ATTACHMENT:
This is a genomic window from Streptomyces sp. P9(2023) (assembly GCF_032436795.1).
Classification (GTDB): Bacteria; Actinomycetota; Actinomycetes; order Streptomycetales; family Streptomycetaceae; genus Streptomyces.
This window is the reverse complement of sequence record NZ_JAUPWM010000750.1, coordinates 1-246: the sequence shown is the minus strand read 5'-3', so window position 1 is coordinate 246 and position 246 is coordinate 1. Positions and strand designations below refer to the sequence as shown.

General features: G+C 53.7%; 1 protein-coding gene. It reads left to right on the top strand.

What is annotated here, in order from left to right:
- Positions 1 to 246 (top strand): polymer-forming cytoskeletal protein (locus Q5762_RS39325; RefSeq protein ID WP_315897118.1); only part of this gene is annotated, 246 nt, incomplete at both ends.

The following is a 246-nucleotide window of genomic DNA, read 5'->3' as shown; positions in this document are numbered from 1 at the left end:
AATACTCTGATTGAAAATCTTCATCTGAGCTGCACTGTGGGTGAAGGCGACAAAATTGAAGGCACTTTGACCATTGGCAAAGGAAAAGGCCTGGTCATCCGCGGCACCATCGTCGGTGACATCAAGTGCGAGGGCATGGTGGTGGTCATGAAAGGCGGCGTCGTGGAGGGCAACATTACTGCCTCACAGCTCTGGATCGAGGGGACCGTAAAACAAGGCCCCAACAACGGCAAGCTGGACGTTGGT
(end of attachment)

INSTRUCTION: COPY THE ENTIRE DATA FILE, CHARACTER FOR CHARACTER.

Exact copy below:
This is a genomic window from Streptomyces sp. P9(2023) (assembly GCF_032436795.1).
Classification (GTDB): Bacteria; Actinomycetota; Actinomycetes; order Streptomycetales; family Streptomycetaceae; genus Streptomyces.
This window is the reverse complement of sequence record NZ_JAUPWM010000750.1, coordinates 1-246: the sequence shown is the minus strand read 5'-3', so window position 1 is coordinate 246 and position 246 is coordinate 1. Positions and strand designations below refer to the sequence as shown.

General features: G+C 53.7%; 1 protein-coding gene. It reads left to right on the top strand.

What is annotated here, in order from left to right:
- Positions 1 to 246 (top strand): polymer-forming cytoskeletal protein (locus Q5762_RS39325; RefSeq protein ID WP_315897118.1); only part of this gene is annotated, 246 nt, incomplete at both ends.

The following is a 246-nucleotide window of genomic DNA, read 5'->3' as shown; positions in this document are numbered from 1 at the left end:
AATACTCTGATTGAAAATCTTCATCTGAGCTGCACTGTGGGTGAAGGCGACAAAATTGAAGGCACTTTGACCATTGGCAAAGGAAAAGGCCTGGTCATCCGCGGCACCATCGTCGGTGACATCAAGTGCGAGGGCATGGTGGTGGTCATGAAAGGCGGCGTCGTGGAGGGCAACATTACTGCCTCACAGCTCTGGATCGAGGGGACCGTAAAACAAGGCCCCAACAACGGCAAGCTGGACGTTGGT